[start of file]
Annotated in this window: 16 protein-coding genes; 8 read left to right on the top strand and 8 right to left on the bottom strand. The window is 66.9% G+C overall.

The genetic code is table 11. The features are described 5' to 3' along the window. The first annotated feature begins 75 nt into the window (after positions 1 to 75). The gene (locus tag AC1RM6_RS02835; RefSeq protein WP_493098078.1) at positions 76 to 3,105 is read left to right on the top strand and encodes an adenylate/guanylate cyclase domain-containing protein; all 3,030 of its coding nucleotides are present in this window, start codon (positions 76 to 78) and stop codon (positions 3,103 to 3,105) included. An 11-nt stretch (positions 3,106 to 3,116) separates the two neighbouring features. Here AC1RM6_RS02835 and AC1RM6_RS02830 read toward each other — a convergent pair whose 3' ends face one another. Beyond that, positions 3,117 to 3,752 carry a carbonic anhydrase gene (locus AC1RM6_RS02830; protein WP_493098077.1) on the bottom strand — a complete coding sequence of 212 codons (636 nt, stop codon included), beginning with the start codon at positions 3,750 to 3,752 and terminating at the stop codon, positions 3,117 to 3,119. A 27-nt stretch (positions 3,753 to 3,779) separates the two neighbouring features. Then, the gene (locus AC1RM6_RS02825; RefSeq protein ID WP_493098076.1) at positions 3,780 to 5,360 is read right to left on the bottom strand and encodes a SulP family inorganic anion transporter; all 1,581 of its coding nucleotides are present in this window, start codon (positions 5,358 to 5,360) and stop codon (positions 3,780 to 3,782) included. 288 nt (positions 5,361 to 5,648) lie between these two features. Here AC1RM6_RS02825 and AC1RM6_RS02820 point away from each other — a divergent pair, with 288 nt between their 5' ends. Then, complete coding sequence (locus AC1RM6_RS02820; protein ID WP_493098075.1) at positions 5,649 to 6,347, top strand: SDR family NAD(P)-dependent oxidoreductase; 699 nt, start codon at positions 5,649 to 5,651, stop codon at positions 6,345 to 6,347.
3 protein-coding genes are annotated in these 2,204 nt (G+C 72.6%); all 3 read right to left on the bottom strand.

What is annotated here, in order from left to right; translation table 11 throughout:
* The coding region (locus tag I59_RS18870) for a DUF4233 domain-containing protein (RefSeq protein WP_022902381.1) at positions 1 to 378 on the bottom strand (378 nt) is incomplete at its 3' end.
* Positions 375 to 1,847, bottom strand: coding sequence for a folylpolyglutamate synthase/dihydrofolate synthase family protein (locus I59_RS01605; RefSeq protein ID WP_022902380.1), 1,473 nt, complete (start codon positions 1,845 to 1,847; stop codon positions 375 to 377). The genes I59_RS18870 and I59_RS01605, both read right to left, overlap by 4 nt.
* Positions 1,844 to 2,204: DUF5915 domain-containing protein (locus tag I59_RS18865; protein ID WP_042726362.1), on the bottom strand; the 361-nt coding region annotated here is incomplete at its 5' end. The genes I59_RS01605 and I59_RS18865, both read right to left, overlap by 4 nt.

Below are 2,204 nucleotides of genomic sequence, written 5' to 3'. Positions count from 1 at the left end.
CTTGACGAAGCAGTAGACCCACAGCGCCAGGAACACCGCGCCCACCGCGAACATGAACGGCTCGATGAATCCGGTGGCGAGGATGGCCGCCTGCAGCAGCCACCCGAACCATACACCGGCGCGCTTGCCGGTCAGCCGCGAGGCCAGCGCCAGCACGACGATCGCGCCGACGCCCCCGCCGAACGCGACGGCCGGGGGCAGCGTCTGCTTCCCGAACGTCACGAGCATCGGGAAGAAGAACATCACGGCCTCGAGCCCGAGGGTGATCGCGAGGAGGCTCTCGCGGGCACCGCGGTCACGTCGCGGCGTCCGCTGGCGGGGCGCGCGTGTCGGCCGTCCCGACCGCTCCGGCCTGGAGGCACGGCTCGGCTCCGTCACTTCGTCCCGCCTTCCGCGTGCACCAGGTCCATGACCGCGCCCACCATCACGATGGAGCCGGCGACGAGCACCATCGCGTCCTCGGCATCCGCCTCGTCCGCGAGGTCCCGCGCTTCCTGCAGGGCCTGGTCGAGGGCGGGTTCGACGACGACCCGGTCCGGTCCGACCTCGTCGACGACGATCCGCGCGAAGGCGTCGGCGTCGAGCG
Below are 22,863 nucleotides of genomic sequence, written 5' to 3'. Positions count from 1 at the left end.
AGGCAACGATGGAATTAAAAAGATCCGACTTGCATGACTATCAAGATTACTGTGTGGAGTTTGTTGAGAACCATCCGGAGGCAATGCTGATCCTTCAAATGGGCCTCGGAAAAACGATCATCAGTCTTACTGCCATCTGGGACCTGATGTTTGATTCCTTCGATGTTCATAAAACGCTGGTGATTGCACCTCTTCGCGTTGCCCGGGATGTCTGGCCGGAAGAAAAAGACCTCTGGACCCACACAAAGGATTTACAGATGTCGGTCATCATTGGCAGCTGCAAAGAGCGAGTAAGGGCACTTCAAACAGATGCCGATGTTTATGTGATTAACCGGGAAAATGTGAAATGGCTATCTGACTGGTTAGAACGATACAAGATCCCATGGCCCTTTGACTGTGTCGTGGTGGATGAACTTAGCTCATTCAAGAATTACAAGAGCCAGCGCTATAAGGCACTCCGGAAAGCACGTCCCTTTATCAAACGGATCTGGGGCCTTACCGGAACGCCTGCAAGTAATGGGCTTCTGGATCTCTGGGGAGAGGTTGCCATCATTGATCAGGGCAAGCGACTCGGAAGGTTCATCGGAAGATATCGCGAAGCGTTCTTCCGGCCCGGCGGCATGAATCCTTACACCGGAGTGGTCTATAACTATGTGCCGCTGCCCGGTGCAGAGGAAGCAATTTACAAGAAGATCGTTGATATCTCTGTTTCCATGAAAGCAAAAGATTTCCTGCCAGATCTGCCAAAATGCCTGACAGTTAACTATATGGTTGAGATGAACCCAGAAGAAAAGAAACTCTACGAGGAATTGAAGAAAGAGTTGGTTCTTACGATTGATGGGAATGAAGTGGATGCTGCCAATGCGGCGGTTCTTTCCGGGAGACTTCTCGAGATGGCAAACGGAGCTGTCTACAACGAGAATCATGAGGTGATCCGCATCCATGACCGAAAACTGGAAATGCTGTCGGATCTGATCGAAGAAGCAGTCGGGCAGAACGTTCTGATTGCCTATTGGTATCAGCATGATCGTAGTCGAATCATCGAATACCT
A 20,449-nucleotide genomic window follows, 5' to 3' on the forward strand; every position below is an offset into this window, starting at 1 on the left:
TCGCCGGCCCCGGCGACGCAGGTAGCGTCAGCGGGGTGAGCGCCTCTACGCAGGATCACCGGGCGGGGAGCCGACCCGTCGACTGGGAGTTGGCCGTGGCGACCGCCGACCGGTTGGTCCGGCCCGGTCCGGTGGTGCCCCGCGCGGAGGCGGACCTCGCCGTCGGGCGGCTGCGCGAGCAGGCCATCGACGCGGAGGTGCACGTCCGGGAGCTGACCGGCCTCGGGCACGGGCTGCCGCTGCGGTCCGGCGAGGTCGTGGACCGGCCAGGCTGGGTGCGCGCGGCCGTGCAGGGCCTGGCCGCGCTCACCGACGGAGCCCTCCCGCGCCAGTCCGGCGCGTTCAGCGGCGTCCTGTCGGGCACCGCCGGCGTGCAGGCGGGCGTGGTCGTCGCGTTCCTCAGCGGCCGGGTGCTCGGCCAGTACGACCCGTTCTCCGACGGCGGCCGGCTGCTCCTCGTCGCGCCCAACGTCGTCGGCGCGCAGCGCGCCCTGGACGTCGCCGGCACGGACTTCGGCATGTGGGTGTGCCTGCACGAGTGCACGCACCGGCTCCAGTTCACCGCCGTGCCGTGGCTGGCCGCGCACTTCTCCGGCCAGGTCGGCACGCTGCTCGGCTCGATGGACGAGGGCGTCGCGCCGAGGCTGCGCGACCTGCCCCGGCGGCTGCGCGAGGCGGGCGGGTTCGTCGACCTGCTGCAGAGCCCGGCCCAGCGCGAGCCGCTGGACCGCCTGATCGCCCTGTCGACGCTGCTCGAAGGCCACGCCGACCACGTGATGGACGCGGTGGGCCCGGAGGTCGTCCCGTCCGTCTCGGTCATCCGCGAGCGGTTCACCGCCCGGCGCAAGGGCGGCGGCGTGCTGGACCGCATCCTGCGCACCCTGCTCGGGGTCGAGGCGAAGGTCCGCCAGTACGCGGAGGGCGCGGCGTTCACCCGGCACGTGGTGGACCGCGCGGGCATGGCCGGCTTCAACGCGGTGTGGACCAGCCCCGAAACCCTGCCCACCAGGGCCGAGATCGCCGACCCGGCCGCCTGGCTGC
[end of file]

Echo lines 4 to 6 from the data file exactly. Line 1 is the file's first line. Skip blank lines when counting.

What is annotated here, in order from left to right; translation table 11 throughout:
* The coding region (locus tag I59_RS18870) for a DUF4233 domain-containing protein (RefSeq protein WP_022902381.1) at positions 1 to 378 on the bottom strand (378 nt) is incomplete at its 3' end.
* Positions 375 to 1,847, bottom strand: coding sequence for a folylpolyglutamate synthase/dihydrofolate synthase family protein (locus I59_RS01605; RefSeq protein ID WP_022902380.1), 1,473 nt, complete (start codon positions 1,845 to 1,847; stop codon positions 375 to 377). The genes I59_RS18870 and I59_RS01605, both read right to left, overlap by 4 nt.